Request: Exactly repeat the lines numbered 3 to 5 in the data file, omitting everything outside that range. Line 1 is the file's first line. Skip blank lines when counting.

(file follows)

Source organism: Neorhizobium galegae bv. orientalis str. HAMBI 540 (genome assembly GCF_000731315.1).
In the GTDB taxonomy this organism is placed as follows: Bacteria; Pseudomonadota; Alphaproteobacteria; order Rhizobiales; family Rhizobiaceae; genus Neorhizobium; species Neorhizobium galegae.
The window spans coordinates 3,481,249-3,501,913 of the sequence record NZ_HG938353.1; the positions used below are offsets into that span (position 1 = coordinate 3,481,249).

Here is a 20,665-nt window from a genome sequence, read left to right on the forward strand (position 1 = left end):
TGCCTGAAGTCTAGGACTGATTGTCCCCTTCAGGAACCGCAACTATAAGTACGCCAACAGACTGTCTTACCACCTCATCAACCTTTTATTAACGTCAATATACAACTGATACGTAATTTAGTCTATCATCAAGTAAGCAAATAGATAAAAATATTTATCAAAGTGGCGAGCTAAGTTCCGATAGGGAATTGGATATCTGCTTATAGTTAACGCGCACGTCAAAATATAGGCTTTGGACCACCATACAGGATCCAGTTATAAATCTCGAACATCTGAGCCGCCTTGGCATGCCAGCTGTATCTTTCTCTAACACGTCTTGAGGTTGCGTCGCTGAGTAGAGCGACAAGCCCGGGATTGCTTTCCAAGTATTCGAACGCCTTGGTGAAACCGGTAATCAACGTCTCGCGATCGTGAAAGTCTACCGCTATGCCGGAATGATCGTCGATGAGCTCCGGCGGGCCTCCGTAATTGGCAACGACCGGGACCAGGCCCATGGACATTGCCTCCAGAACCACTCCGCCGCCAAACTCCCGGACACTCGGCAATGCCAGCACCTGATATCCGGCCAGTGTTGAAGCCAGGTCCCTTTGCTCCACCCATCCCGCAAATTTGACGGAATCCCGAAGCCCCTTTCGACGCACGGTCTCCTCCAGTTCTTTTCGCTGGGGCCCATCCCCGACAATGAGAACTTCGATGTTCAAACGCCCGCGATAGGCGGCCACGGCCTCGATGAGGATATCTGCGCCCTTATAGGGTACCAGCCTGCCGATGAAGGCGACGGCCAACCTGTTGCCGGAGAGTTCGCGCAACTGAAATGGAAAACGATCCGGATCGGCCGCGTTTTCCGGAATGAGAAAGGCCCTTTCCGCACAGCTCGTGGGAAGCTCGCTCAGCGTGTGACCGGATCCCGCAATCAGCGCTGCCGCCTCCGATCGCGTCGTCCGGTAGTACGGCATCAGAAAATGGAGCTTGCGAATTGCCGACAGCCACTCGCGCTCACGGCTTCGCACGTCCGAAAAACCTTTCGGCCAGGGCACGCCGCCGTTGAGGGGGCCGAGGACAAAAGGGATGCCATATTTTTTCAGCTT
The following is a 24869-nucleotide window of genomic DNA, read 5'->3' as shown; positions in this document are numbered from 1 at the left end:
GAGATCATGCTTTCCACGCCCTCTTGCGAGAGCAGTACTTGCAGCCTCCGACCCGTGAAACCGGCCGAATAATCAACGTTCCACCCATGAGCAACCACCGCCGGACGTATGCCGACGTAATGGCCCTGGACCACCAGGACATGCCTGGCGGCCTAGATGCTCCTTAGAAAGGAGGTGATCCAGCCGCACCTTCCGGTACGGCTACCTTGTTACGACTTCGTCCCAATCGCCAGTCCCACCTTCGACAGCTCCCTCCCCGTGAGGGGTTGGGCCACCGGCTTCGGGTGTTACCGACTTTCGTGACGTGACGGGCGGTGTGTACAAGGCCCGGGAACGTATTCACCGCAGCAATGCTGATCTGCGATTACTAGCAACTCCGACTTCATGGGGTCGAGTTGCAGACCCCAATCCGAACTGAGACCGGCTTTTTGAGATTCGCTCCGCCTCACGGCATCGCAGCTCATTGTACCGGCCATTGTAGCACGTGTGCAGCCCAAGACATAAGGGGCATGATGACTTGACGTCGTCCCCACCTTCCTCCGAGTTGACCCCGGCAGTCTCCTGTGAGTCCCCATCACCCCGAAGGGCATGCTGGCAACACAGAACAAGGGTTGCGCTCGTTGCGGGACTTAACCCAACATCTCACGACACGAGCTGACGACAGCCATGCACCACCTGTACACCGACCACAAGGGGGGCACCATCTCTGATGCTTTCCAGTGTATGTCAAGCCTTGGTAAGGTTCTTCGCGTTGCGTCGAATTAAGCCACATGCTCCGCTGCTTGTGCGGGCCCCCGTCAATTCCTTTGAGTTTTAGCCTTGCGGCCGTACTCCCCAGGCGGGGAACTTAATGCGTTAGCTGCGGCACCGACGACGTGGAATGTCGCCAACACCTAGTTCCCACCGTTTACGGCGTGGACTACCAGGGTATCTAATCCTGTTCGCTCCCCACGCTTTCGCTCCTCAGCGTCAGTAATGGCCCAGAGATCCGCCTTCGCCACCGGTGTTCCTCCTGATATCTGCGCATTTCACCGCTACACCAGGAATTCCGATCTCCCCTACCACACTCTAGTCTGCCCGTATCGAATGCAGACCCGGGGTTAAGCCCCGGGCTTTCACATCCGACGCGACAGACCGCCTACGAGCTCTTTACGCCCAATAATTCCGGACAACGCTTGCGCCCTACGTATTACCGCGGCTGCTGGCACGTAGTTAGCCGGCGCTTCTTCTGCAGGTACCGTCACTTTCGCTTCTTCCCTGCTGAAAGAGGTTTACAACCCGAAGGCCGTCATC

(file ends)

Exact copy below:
The window spans coordinates 3,481,249-3,501,913 of the sequence record NZ_HG938353.1; the positions used below are offsets into that span (position 1 = coordinate 3,481,249).

Here is a 20,665-nt window from a genome sequence, read left to right on the forward strand (position 1 = left end):
TGCCTGAAGTCTAGGACTGATTGTCCCCTTCAGGAACCGCAACTATAAGTACGCCAACAGACTGTCTTACCACCTCATCAACCTTTTATTAACGTCAATATACAACTGATACGTAATTTAGTCTATCATCAAGTAAGCAAATAGATAAAAATATTTATCAAAGTGGCGAGCTAAGTTCCGATAGGGAATTGGATATCTGCTTATAGTTAACGCGCACGTCAAAATATAGGCTTTGGACCACCATACAGGATCCAGTTATAAATCTCGAACATCTGAGCCGCCTTGGCATGCCAGCTGTATCTTTCTCTAACACGTCTTGAGGTTGCGTCGCTGAGTAGAGCGACAAGCCCGGGATTGCTTTCCAAGTATTCGAACGCCTTGGTGAAACCGGTAATCAACGTCTCGCGATCGTGAAAGTCTACCGCTATGCCGGAATGATCGTCGATGAGCTCCGGCGGGCCTCCGTAATTGGCAACGACCGGGACCAGGCCCATGGACATTGCCTCCAGAACCACTCCGCCGCCAAACTCCCGGACACTCGGCAATGCCAGCACCTGATATCCGGCCAGTGTTGAAGCCAGGTCCCTTTGCTCCACCCATCCCGCAAATTTGACGGAATCCCGAAGCCCCTTTCGACGCACGGTCTCCTCCAGTTCTTTTCGCTGGGGCCCATCCCCGACAATGAGAACTTCGATGTTCAAACGCCCGCGATAGGCGGCCACGGCCTCGATGAGGATATCTGCGCCCTTATAGGGTACCAGCCTGCCGATGAAGGCGACGGCCAACCTGTTGCCGGAGAGTTCGCGCAACTGAAATGGAAAACGATCCGGATCGGCCGCGTTTTCCGGAATGAGAAAGGCCCTTTCCGCACAGCTCGTGGGAAGCTCGCTCAGCGTGTGACCGGATCCCGCAATCAGCGCTGCCGCCTCCGATCGCGTCGTCCGGTAGTACGGCATCAGAAAATGGAGCTTGCGAATTGCCGACAGCCACTCGCGCTCACGGCTTCGCACGTCCGAAAAACCTTTCGGCCAGGGCACGCCGCCGTTGAGGGGGCCGAGGACAAAAGGGATGCCATATTTTTTCAGCTT